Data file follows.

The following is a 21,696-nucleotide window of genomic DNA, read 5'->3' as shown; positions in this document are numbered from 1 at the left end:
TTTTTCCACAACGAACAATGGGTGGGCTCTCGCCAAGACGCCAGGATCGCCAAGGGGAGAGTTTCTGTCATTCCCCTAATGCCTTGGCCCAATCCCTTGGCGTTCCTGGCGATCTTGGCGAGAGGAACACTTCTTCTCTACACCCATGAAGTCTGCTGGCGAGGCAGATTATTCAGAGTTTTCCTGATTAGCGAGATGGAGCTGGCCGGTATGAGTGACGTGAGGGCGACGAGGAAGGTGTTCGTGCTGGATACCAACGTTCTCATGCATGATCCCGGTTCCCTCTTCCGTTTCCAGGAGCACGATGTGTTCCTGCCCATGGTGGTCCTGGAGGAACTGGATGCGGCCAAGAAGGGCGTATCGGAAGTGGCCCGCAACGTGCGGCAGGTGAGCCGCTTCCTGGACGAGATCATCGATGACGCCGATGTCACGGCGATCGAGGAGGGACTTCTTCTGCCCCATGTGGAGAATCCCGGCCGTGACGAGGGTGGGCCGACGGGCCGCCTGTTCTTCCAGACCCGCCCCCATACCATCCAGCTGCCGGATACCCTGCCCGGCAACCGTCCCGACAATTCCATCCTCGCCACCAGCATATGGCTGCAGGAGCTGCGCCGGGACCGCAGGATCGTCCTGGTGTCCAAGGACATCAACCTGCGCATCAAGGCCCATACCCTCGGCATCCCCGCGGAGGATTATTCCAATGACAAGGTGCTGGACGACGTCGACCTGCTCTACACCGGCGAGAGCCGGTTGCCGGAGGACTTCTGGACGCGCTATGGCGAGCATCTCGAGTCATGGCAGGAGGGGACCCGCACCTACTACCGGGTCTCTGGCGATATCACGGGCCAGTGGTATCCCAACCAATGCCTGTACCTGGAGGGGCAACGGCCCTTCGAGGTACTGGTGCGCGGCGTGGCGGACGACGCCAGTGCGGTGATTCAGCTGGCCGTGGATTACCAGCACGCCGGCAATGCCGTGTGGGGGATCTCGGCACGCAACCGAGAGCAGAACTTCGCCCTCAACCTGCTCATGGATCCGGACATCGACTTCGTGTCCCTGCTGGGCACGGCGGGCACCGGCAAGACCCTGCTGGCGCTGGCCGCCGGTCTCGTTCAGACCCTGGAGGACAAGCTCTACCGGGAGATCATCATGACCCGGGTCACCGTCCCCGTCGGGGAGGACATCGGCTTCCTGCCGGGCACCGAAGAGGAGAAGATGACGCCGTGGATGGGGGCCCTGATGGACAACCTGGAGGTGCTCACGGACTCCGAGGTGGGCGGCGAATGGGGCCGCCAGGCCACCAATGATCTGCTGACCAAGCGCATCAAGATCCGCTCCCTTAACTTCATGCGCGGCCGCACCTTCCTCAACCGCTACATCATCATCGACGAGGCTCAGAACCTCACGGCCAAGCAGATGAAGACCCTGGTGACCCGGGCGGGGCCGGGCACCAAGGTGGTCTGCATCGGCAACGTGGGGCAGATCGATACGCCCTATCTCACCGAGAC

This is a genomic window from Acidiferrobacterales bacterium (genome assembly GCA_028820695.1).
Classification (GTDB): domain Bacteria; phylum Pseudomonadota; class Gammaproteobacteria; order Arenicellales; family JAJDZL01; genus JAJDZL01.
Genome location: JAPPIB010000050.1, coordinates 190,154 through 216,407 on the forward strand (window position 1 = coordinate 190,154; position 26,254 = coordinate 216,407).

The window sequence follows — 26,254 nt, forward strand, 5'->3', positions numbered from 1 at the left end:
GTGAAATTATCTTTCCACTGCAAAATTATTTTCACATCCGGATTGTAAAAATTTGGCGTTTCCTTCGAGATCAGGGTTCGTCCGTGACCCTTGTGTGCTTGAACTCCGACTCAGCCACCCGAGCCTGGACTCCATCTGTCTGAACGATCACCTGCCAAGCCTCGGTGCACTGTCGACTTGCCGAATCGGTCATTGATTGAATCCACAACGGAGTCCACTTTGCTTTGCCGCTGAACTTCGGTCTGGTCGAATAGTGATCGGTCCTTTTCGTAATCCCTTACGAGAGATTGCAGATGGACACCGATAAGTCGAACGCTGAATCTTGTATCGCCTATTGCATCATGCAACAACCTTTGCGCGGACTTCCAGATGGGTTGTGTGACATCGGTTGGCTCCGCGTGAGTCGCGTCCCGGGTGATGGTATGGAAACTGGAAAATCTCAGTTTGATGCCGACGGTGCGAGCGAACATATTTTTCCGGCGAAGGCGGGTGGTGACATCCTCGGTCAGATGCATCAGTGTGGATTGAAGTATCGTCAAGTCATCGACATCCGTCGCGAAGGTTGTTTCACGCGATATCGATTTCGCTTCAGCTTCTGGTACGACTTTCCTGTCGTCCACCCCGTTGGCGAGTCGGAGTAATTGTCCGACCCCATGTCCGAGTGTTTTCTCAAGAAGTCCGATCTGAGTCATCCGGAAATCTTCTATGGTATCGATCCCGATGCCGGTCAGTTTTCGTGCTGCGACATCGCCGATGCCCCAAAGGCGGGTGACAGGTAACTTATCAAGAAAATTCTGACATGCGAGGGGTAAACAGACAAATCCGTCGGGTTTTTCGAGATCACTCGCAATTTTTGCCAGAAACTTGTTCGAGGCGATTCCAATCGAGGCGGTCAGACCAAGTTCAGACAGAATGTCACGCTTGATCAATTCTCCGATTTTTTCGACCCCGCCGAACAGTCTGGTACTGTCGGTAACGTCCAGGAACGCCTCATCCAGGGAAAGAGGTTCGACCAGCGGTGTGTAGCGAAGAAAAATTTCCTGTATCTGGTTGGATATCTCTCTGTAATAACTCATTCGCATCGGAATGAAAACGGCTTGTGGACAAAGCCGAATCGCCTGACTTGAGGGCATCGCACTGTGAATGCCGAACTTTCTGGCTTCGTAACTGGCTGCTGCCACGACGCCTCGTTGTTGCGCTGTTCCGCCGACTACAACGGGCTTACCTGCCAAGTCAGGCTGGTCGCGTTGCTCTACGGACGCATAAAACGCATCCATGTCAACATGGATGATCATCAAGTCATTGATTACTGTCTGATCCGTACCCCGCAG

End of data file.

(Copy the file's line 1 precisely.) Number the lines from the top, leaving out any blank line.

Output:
The following is a 21,696-nucleotide window of genomic DNA, read 5'->3' as shown; positions in this document are numbered from 1 at the left end: